Lawsuits triggered by the Volkswagen emissions case

30-05-2016

In September 2015, the United States Environmental Protection Agency claimed that Volkswagen had installed illegal software on some of its diesel vehicles, to modify emissions of certain air pollutants. Subsequently, the company has been the subject of legal action brought by consumers, investors, non-governmental organisations and government agencies. In many cases, the plaintiffs have gathered their actions together into collective (or class action) complaints. In the United States, complaints have been filed by law firms, government departments and even individual states (including the US Justice Department and US Federal Trade Commission, as well as the states of Texas, New Mexico and New Jersey). This briefing provides a non-exhaustive overview of the range of lawsuits under way, many of them still in their initial stages. Several countries around the globe have opened more general investigations on whether car manufacturers respect vehicle emission limits on the road, as opposed to under test conditions. Some other carmakers are suspected also to have used software that manipulates emission levels, similar to that used by Volkswagen. In April 2016, Volkswagen agreed in principle with the US authorities and US class action plaintiffs to buy back, or modify or cancel the leases of affected vehicles. US consumers might also receive substantial compensation. Final details of the settlement are expected in June 2016. No similar agreement has been reached in Europe.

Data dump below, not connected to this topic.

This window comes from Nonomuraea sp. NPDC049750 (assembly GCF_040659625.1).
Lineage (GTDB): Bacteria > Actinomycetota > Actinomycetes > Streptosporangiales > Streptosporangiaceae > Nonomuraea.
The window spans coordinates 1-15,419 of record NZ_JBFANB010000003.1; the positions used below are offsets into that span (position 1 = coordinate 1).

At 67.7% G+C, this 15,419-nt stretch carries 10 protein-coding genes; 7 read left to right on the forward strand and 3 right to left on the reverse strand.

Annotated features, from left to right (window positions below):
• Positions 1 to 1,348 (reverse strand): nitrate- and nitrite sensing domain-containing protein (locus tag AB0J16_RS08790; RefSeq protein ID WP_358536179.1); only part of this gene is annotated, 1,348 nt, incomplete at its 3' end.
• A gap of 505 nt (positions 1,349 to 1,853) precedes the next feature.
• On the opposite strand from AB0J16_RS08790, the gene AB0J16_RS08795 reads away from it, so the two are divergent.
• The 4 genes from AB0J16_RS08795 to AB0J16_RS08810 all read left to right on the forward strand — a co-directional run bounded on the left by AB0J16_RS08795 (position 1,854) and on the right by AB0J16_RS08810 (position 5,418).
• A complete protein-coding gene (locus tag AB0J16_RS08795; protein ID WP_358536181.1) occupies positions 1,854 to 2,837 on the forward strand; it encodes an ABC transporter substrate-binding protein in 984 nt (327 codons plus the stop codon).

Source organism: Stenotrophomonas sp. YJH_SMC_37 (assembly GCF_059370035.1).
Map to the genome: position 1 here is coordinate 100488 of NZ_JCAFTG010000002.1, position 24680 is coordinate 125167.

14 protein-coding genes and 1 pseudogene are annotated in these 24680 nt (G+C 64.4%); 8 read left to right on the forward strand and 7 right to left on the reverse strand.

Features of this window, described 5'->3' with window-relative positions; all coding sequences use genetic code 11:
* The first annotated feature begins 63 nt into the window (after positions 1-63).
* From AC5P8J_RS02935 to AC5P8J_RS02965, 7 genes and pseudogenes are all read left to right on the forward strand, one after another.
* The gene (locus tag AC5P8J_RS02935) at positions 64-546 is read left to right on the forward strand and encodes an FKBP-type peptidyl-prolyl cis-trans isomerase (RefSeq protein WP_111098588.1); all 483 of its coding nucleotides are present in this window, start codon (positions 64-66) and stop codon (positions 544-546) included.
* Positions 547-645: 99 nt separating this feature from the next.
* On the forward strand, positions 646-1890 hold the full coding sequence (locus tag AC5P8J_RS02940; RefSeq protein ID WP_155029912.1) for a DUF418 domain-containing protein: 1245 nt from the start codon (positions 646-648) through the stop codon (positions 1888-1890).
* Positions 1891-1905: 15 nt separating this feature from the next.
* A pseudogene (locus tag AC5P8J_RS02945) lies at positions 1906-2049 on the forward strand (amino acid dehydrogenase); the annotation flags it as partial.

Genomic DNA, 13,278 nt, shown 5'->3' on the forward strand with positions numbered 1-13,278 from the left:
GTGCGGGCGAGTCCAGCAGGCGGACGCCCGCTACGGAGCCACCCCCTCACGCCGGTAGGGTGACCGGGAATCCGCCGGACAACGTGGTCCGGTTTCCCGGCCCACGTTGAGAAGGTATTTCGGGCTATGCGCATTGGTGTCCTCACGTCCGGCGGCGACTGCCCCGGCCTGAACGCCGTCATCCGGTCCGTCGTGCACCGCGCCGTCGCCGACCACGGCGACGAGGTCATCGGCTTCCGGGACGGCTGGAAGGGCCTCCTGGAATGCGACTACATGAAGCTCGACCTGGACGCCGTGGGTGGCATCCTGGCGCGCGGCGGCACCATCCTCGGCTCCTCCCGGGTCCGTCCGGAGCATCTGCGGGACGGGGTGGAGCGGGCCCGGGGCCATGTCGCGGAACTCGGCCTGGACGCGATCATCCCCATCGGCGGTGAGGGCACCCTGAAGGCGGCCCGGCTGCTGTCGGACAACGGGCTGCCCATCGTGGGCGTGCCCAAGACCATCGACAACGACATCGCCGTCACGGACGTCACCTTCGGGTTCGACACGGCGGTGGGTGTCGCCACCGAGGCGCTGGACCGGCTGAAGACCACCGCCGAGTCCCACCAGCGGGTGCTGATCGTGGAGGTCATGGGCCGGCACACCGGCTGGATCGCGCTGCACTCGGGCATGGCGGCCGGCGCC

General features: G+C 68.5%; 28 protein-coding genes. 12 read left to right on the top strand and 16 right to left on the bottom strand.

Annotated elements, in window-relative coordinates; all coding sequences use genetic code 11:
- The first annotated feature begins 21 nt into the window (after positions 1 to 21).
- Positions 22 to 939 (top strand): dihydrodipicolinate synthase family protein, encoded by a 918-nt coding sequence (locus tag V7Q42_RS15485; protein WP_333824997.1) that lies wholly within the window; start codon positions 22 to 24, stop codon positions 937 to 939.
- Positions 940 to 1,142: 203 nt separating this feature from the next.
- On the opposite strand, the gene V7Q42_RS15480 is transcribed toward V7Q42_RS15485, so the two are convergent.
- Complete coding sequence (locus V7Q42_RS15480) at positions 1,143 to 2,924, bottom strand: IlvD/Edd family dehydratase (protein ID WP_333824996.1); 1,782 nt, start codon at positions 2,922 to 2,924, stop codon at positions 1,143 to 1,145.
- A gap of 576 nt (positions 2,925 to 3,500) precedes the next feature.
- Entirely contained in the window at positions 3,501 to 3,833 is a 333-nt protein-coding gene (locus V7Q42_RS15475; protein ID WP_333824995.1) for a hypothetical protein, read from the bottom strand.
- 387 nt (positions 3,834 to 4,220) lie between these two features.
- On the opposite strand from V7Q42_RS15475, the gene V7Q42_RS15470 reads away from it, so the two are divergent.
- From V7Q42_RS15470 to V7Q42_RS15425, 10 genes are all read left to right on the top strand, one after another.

In September 2015, the United States Environmental Protection Agency claimed that Volkswagen had installed illegal software on some of its diesel vehicles, to modify emissions of certain air pollutants. Subsequently, the company has been the subject of legal action brought by consumers, investors, non-governmental organisations and government agencies. In many cases, the plaintiffs have gathered their actions together into collective (or class action) complaints. In the United States, complaints have been filed by law firms, government departments and even individual states (including the US Justice Department and US Federal Trade Commission, as well as the states of Texas, New Mexico and New Jersey). This briefing provides a non-exhaustive overview of the range of lawsuits under way, many of them still in their initial stages. Several countries around the globe have opened more general investigations on whether car manufacturers respect vehicle emission limits on the road, as opposed to under test conditions. Some other carmakers are suspected also to have used software that manipulates emission levels, similar to that used by Volkswagen. In April 2016, Volkswagen agreed in principle with the US authorities and US class action plaintiffs to buy back, or modify or cancel the leases of affected vehicles. US consumers might also receive substantial compensation. Final details of the settlement are expected in June 2016. No similar agreement has been reached in Europe.